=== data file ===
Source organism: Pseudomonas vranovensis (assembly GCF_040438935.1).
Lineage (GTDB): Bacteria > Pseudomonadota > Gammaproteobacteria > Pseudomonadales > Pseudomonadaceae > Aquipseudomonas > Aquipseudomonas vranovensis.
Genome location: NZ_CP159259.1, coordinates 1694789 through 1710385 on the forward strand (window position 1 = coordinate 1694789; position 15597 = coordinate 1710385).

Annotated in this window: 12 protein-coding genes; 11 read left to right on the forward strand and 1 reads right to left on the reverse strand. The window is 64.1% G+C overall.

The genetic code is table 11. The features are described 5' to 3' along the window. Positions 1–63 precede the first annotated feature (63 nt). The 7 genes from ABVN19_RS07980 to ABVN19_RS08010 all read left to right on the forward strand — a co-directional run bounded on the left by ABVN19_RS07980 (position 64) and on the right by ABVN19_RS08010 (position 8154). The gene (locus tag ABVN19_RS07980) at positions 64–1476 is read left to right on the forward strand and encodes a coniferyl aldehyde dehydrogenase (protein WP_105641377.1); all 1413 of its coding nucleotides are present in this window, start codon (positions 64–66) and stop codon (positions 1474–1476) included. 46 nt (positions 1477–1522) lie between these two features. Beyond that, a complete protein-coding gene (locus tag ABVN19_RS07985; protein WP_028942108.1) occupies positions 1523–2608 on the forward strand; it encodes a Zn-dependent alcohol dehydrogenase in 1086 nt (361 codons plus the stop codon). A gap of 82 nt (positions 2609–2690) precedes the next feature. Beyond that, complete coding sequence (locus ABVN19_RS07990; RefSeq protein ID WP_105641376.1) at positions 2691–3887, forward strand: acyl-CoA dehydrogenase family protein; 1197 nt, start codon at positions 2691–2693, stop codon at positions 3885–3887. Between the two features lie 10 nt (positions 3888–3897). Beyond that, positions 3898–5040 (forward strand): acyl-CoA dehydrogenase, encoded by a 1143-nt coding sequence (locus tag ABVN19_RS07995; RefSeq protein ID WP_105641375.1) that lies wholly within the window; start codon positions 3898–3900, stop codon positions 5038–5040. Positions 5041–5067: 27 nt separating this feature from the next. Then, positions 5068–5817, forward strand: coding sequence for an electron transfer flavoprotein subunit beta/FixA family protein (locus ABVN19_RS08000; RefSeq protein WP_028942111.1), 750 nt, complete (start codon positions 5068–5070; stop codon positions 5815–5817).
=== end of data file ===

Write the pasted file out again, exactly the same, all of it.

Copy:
Source organism: Pseudomonas vranovensis (assembly GCF_040438935.1).
Lineage (GTDB): Bacteria > Pseudomonadota > Gammaproteobacteria > Pseudomonadales > Pseudomonadaceae > Aquipseudomonas > Aquipseudomonas vranovensis.
Genome location: NZ_CP159259.1, coordinates 1694789 through 1710385 on the forward strand (window position 1 = coordinate 1694789; position 15597 = coordinate 1710385).

Annotated in this window: 12 protein-coding genes; 11 read left to right on the forward strand and 1 reads right to left on the reverse strand. The window is 64.1% G+C overall.

The genetic code is table 11. The features are described 5' to 3' along the window. Positions 1–63 precede the first annotated feature (63 nt). The 7 genes from ABVN19_RS07980 to ABVN19_RS08010 all read left to right on the forward strand — a co-directional run bounded on the left by ABVN19_RS07980 (position 64) and on the right by ABVN19_RS08010 (position 8154). The gene (locus tag ABVN19_RS07980) at positions 64–1476 is read left to right on the forward strand and encodes a coniferyl aldehyde dehydrogenase (protein WP_105641377.1); all 1413 of its coding nucleotides are present in this window, start codon (positions 64–66) and stop codon (positions 1474–1476) included. 46 nt (positions 1477–1522) lie between these two features. Beyond that, a complete protein-coding gene (locus tag ABVN19_RS07985; protein WP_028942108.1) occupies positions 1523–2608 on the forward strand; it encodes a Zn-dependent alcohol dehydrogenase in 1086 nt (361 codons plus the stop codon). A gap of 82 nt (positions 2609–2690) precedes the next feature. Beyond that, complete coding sequence (locus ABVN19_RS07990; RefSeq protein ID WP_105641376.1) at positions 2691–3887, forward strand: acyl-CoA dehydrogenase family protein; 1197 nt, start codon at positions 2691–2693, stop codon at positions 3885–3887. Between the two features lie 10 nt (positions 3888–3897). Beyond that, positions 3898–5040 (forward strand): acyl-CoA dehydrogenase, encoded by a 1143-nt coding sequence (locus tag ABVN19_RS07995; RefSeq protein ID WP_105641375.1) that lies wholly within the window; start codon positions 3898–3900, stop codon positions 5038–5040. Positions 5041–5067: 27 nt separating this feature from the next. Then, positions 5068–5817, forward strand: coding sequence for an electron transfer flavoprotein subunit beta/FixA family protein (locus ABVN19_RS08000; RefSeq protein WP_028942111.1), 750 nt, complete (start codon positions 5068–5070; stop codon positions 5815–5817).